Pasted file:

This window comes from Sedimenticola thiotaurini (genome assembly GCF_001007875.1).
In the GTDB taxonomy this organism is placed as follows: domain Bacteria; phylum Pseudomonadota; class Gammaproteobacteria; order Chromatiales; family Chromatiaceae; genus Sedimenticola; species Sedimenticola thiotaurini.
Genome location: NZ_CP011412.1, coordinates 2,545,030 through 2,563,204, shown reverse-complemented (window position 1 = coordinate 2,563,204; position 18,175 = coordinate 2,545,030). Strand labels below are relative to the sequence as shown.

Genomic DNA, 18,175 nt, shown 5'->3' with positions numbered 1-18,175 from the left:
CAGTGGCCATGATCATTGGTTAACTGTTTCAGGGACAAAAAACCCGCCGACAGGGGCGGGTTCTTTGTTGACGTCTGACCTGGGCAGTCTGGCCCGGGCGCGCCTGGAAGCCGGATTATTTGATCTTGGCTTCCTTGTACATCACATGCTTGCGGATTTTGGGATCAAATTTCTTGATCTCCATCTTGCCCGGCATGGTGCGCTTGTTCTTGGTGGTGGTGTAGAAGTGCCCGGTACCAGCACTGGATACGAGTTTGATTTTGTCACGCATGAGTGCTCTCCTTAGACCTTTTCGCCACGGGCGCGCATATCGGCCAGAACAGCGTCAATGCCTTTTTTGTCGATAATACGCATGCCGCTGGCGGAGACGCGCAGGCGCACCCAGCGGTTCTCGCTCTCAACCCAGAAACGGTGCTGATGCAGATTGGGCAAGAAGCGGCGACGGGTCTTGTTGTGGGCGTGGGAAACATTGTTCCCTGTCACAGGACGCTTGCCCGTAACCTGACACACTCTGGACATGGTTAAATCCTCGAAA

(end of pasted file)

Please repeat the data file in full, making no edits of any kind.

This window comes from Sedimenticola thiotaurini (genome assembly GCF_001007875.1).
In the GTDB taxonomy this organism is placed as follows: domain Bacteria; phylum Pseudomonadota; class Gammaproteobacteria; order Chromatiales; family Chromatiaceae; genus Sedimenticola; species Sedimenticola thiotaurini.
Genome location: NZ_CP011412.1, coordinates 2,545,030 through 2,563,204, shown reverse-complemented (window position 1 = coordinate 2,563,204; position 18,175 = coordinate 2,545,030). Strand labels below are relative to the sequence as shown.

Genomic DNA, 18,175 nt, shown 5'->3' with positions numbered 1-18,175 from the left:
CAGTGGCCATGATCATTGGTTAACTGTTTCAGGGACAAAAAACCCGCCGACAGGGGCGGGTTCTTTGTTGACGTCTGACCTGGGCAGTCTGGCCCGGGCGCGCCTGGAAGCCGGATTATTTGATCTTGGCTTCCTTGTACATCACATGCTTGCGGATTTTGGGATCAAATTTCTTGATCTCCATCTTGCCCGGCATGGTGCGCTTGTTCTTGGTGGTGGTGTAGAAGTGCCCGGTACCAGCACTGGATACGAGTTTGATTTTGTCACGCATGAGTGCTCTCCTTAGACCTTTTCGCCACGGGCGCGCATATCGGCCAGAACAGCGTCAATGCCTTTTTTGTCGATAATACGCATGCCGCTGGCGGAGACGCGCAGGCGCACCCAGCGGTTCTCGCTCTCAACCCAGAAACGGTGCTGATGCAGATTGGGCAAGAAGCGGCGACGGGTCTTGTTGTGGGCGTGGGAAACATTGTTCCCTGTCACAGGACGCTTGCCCGTAACCTGACACACTCTGGACATGGTTAAATCCTCGAAA